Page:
Enhancing ties with Pakistan top priority, says US envoy Donald Blome

New US Ambassador to Pakistan Donald Blome said on Tuesday that enhancing ties with Pakistan was his “top priority” and that they wanted more American companies to invest in Pakistan.

“Enhancing ties is our top priority. We welcome US investment in the stock exchange, and we want more and more companies to come to Pakistan,” he said.

Blome expressed these views during a visit to the Pakistan Stock Exchange (PSX) where he rang the bourse’s gong to mark the beginning of the trading session.

The US envoy highlighted the need for measures to “strengthen trade ties with Pakistan” and said that US companies were manufacturing excellent products.

The US envoy said on the occasion that it was his first visit to Karachi and he was pleased to have visited the PSX.

“This is my first trip to Karachi and I am feeling really good after arriving here,” he said.

He added this year would mark the completion of 75 years of ties between the US and Pakistan

PSX Chairperson Shamshad Akhtar also spoke on the occasion and said: “We have to work together with developed countries and make the country progress.”

She said the US and Pakistan have good trade ties since 1970.

The US envoy’s visit to the PSX comes after he signalled Washing­ton’s intention to move on from the regime change controversy — which is rooted in former prime minister Imran Khan’s claim of the US orchestrating his ouster from the government — by engaging in a robust two-way communication with the country’s government, political parties and civil society.

Blome — the first full-time American envoy in Islamabad after a gap of almost four years — assumed the charge of his assignment when Afghanistan is apparently no more a dominant issue in the bilateral ties following last year’s withdrawal of US forces from there at the end of the 20-year-long war — the longest in American history.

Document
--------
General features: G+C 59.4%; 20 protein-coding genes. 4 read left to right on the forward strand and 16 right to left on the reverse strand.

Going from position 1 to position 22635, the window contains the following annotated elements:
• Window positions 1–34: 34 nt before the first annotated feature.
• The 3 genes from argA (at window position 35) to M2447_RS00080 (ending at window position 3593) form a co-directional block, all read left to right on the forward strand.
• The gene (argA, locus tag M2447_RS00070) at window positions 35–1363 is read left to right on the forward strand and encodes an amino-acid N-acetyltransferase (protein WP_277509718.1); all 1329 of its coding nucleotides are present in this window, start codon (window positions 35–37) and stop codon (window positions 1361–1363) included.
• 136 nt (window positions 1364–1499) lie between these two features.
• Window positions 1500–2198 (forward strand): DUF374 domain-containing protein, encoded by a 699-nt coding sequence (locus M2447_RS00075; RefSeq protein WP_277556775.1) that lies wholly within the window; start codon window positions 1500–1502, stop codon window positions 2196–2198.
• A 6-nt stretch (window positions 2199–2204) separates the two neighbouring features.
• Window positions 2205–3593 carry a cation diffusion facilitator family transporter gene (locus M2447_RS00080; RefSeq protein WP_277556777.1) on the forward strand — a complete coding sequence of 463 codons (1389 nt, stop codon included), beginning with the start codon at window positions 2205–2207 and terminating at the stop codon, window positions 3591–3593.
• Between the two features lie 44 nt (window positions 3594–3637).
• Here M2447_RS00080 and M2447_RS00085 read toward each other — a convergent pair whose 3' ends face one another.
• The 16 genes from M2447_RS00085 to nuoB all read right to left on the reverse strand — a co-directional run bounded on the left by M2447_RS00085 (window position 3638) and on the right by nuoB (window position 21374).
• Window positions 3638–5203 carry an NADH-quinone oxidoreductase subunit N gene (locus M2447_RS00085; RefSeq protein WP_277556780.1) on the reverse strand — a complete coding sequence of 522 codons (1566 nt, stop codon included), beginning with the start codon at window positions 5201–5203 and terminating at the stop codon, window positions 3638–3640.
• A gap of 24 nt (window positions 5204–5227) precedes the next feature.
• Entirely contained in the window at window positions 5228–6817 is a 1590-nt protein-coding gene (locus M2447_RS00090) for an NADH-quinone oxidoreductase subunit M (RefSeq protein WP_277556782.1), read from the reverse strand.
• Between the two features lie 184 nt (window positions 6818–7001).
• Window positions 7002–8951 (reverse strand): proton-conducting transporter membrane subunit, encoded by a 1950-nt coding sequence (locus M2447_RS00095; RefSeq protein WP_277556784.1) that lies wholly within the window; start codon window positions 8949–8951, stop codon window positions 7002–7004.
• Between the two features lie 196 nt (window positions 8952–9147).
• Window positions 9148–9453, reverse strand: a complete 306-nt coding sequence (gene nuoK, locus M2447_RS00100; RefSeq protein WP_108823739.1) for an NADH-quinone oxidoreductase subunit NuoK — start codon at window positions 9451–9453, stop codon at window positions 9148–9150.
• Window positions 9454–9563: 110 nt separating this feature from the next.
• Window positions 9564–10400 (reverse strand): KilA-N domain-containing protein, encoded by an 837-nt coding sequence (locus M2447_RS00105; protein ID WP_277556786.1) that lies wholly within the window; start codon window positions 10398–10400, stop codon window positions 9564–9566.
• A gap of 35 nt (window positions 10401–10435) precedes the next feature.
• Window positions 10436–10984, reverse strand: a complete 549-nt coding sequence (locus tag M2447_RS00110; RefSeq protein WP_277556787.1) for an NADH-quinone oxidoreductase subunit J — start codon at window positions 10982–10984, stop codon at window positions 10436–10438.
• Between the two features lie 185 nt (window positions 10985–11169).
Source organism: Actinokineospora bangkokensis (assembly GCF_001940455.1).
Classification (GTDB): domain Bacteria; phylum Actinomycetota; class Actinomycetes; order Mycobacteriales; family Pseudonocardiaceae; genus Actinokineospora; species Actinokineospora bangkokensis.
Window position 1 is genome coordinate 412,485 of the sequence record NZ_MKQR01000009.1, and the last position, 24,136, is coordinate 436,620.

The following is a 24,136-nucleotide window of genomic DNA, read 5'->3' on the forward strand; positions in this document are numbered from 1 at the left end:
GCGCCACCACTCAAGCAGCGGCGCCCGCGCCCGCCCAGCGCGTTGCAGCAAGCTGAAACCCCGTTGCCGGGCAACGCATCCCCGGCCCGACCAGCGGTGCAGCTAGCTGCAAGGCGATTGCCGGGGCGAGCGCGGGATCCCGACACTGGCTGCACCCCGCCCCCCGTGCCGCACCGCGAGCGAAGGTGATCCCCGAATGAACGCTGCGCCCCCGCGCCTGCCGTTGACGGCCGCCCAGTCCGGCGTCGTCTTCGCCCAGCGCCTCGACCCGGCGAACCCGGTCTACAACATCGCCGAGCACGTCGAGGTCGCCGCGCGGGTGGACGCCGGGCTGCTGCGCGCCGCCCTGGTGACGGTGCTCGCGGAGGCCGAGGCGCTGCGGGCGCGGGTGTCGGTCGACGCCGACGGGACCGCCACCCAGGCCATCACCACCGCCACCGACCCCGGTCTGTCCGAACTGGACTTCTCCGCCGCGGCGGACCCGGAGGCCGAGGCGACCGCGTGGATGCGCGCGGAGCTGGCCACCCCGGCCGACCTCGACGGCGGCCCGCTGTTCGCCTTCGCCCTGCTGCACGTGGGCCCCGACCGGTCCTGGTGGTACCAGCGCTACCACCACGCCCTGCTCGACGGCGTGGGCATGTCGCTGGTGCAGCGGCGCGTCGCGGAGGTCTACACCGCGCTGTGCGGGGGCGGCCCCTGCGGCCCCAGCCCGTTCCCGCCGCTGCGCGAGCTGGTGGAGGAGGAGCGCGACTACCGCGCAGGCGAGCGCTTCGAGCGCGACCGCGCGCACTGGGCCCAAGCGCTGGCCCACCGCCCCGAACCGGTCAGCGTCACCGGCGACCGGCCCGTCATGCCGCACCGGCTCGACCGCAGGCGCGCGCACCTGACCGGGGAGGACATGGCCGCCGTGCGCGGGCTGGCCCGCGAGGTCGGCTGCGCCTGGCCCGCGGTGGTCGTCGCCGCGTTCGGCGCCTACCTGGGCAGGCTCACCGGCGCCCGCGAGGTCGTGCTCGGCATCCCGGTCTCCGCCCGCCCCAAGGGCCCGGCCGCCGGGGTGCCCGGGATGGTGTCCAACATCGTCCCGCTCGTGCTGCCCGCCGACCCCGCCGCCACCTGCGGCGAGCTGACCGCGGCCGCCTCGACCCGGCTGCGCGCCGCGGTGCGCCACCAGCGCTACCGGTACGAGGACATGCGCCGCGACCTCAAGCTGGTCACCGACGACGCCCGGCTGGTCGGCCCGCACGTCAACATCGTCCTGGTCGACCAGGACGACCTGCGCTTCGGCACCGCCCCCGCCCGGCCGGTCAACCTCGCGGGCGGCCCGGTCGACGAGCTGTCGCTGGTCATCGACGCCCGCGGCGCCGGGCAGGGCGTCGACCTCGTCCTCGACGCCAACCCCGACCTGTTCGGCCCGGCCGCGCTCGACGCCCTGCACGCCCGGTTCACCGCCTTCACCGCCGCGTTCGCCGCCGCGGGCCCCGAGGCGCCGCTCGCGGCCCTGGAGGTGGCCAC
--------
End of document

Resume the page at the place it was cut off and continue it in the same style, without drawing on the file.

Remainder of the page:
Instead, the heightened anti-American sentiment in Pakistan following Imran’s allegations has become the foremost challenge for Washington in executing its foreign policy goals in Pakistan.

In an interview with Dawn, published today, the US envoy rejected Imran’s allegations and said Washington was “very clear” about that.

“However, I think the best thing we can do going forward is to keep engaging across all levels of Pakistani society, as we have for the past 75 years!” he said, adding the engagement wouldn’t be limited just with the government but would extend to political leaders, the business community, civil society, and the youth.

He identified trade, health, climate, and education as other areas where cooperation could be expanded between the two countries.

Blome also said the US was seeking “a strong partnership with Pakistan on counterterrorism” and expected from Islamabad “sustained” and indiscriminate action against all militant and terrorist groups.

The ambassador was specifically asked to clarify if US pursuit for strengthening counterterrorism cooperation with Pakistan included negotiations over drone basing access closer to Afghanistan, but he avoided a direct reply.

“The United States is committed to preventing the re-emergence of terrorist threats, in Afghanistan or anywhere else. Fighting terrorism is a global effort. We will continue to engage partners, allies, and key states around the world on how best to address terrorism,” he said while referring to President Joe Biden’s statement in which he had talked about developing capabilities and deploying assets in the region to prevent the re-emergence of terrorists from over the horizon.

On Afghanistan, the envoy said, the US would work with Pakistan to “press the Taliban to prevent terrorist groups from using Afghanistan as a base for external operations and to meet the international community’s expectations — including pressing the Taliban to adhere to their counterterrorism commitments, form an inclusive government, and protect the rights of women and girls”.

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